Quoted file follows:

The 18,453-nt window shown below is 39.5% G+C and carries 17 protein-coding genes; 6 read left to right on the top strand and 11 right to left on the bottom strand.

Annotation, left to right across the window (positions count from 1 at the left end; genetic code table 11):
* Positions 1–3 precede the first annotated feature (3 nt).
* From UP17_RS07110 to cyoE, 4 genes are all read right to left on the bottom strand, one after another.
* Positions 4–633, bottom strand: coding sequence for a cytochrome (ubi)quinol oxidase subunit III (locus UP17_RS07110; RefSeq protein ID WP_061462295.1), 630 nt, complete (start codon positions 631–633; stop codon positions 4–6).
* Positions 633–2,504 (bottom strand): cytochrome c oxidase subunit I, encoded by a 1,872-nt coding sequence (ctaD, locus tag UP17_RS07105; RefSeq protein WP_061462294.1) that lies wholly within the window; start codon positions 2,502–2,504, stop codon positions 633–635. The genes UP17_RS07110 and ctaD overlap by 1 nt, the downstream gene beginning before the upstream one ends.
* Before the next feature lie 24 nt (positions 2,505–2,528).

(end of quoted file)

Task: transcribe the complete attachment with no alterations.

The 18,453-nt window shown below is 39.5% G+C and carries 17 protein-coding genes; 6 read left to right on the top strand and 11 right to left on the bottom strand.

Annotation, left to right across the window (positions count from 1 at the left end; genetic code table 11):
* Positions 1–3 precede the first annotated feature (3 nt).
* From UP17_RS07110 to cyoE, 4 genes are all read right to left on the bottom strand, one after another.
* Positions 4–633, bottom strand: coding sequence for a cytochrome (ubi)quinol oxidase subunit III (locus UP17_RS07110; RefSeq protein ID WP_061462295.1), 630 nt, complete (start codon positions 631–633; stop codon positions 4–6).
* Positions 633–2,504 (bottom strand): cytochrome c oxidase subunit I, encoded by a 1,872-nt coding sequence (ctaD, locus tag UP17_RS07105; RefSeq protein WP_061462294.1) that lies wholly within the window; start codon positions 2,502–2,504, stop codon positions 633–635. The genes UP17_RS07110 and ctaD overlap by 1 nt, the downstream gene beginning before the upstream one ends.
* Before the next feature lie 24 nt (positions 2,505–2,528).